Want to know what I got for Christmas? Tularemia. Don't know what that is? Allow me to explain. Rewind to a few days before Christmas, when Daughter Francesca came home for the holidays and was about to build us a fire, so I got in the car to go buy firewood since we didn't have any split logs.
This is the first of three excerpts from Lisa Scottoline's new book, "Betrayed," which comes out Tuesday. Chapter One Judy Carrier eyed her reflection in the shiny elevator doors, wondering when mirrors stopped being her friend. Her cropped yellow-blonde hair stuck out like demented sunrays, and her pink-and-blue Oilily sweater and jeans clashed with her brig
Today we're talking quarantine. In short, I'm in favor. Quarantine me. You know, of course, I'm talking about the Ebola epidemic, and it goes without saying that this epidemic is horrific and terrifying. My heart goes out to anyone in the world who has lost someone they loved to this dreaded disease. And my prayers are with anyone who has contracted Ebola. And thank God for the doctors, nurses, and others who are going over to West Africa to fight the epidemic, because they are true heroes.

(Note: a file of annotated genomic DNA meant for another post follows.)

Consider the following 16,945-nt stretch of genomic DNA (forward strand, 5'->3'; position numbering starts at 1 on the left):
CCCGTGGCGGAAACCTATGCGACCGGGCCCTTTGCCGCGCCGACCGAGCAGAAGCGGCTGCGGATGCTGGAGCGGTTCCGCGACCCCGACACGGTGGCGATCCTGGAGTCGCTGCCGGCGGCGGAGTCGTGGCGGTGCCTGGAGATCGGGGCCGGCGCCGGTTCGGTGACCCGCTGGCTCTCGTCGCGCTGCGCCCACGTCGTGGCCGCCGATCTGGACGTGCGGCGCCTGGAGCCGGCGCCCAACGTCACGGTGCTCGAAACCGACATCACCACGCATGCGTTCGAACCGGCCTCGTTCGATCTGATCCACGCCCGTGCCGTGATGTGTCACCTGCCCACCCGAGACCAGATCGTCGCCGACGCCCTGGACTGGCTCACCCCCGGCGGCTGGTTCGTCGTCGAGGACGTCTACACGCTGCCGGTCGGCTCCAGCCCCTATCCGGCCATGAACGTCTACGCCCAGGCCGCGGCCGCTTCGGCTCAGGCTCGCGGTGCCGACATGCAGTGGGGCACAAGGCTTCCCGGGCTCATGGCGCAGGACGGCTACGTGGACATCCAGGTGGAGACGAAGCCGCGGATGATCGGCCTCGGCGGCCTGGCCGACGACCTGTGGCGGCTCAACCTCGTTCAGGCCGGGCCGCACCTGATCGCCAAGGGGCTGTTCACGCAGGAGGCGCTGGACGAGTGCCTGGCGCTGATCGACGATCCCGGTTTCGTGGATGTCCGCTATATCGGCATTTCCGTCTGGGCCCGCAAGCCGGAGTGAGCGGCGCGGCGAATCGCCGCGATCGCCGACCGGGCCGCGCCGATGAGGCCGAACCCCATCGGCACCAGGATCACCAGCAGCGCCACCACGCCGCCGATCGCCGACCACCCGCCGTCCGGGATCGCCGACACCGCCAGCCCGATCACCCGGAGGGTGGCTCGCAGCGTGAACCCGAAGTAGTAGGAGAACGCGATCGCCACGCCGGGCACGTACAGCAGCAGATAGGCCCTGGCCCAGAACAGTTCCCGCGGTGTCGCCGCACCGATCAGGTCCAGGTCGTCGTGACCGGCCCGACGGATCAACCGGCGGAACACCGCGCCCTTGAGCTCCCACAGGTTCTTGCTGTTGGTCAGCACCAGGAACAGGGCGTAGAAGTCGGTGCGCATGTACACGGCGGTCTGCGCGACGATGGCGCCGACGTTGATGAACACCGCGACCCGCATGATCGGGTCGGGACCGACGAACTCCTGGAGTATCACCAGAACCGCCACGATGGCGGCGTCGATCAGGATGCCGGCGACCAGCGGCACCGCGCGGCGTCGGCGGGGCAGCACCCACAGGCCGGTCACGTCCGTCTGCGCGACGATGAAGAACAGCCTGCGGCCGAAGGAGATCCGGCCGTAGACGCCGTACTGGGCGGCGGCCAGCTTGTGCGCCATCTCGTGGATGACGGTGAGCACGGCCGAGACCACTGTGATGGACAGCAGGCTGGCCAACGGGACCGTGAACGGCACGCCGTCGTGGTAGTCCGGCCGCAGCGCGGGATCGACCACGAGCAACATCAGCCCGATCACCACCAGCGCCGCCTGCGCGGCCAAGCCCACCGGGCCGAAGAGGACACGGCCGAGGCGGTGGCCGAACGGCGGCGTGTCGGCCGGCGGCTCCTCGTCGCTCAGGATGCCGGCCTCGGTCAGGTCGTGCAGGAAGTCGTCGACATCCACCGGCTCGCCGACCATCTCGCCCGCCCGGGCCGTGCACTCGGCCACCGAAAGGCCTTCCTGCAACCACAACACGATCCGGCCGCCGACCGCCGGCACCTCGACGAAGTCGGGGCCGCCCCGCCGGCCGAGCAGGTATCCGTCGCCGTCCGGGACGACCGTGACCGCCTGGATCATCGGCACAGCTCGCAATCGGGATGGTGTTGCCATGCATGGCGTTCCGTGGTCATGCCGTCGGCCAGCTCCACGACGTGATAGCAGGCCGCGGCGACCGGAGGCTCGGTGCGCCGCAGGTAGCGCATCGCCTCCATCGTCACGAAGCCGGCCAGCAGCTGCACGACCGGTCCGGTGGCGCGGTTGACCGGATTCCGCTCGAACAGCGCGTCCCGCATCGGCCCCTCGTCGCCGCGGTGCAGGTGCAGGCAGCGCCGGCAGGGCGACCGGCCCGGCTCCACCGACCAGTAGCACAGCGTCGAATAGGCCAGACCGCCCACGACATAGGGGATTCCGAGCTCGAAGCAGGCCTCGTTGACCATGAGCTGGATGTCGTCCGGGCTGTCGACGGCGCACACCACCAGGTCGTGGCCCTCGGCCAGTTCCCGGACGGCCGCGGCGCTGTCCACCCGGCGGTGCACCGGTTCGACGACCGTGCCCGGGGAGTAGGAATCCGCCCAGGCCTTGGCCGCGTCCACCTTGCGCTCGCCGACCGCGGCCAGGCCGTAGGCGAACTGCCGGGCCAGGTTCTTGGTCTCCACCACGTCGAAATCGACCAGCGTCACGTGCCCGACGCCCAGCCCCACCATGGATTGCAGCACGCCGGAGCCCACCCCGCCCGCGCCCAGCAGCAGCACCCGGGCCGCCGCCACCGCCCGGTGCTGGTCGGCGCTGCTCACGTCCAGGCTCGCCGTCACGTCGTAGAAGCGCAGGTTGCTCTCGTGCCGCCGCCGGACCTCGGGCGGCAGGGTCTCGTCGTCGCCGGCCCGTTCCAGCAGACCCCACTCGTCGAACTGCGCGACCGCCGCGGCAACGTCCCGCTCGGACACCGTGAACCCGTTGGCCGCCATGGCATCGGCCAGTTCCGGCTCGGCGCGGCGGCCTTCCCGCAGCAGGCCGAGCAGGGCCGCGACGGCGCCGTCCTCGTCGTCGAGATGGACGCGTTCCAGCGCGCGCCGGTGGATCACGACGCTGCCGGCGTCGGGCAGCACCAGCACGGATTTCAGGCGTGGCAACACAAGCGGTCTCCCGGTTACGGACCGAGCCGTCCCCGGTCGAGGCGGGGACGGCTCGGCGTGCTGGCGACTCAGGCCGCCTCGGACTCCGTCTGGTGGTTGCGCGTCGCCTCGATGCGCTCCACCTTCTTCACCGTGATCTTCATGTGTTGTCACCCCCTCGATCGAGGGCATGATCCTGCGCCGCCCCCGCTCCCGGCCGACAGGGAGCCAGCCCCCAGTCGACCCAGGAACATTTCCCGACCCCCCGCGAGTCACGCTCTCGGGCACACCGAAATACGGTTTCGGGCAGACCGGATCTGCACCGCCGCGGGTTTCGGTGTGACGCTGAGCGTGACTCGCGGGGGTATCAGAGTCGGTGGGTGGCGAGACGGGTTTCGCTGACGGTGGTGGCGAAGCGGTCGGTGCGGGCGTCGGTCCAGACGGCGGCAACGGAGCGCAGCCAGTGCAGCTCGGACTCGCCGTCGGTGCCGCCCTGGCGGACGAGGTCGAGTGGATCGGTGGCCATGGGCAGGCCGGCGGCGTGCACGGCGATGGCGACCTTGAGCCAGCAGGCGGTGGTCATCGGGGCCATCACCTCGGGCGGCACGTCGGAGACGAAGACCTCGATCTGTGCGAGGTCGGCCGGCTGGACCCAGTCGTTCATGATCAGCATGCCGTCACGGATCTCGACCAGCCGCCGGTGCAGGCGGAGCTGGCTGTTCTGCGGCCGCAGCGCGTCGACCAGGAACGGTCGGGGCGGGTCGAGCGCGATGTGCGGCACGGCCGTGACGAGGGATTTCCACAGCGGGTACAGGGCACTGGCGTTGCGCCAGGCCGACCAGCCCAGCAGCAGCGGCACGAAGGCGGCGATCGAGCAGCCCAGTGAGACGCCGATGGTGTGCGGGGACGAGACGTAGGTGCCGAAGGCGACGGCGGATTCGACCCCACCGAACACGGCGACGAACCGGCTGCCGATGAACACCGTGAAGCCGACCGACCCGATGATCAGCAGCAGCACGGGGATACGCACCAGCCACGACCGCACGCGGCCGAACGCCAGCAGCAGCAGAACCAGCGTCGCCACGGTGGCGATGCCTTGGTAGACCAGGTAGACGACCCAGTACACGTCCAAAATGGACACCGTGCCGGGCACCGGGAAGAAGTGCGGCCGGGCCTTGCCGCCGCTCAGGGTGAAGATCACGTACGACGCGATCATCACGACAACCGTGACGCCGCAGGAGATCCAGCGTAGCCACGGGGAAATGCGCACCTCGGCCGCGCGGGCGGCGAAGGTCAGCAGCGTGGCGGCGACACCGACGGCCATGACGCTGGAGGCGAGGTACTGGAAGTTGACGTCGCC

Lisa Scottoline and her daughter Francesca Serritella write a column, Chick Wit, for The Sunday Inquirer's Arts&Entertainment section. Lisa is a New York Times best-selling novelist with some 30 million copies in print worldwide. She won the Edgar Award for suspense writing, and is the president of the Mystery Writers of America. She is a Philadelphia native who lives in Chester County with four dogs, two cats, and several chickens. Visit Lisa at www.scottoline.com.
Francesca Serritella graduated cum laude from Harvard University, where she won the Thomas Temple Hoopes Prize, the Le Baron Russell Briggs Fiction Prize, and the Charles Edmund Horman Prize for her creative writing. She is working on a novel, and lives in New York with only one dog, so far. Visit Francesca at www.francescaserritella.com.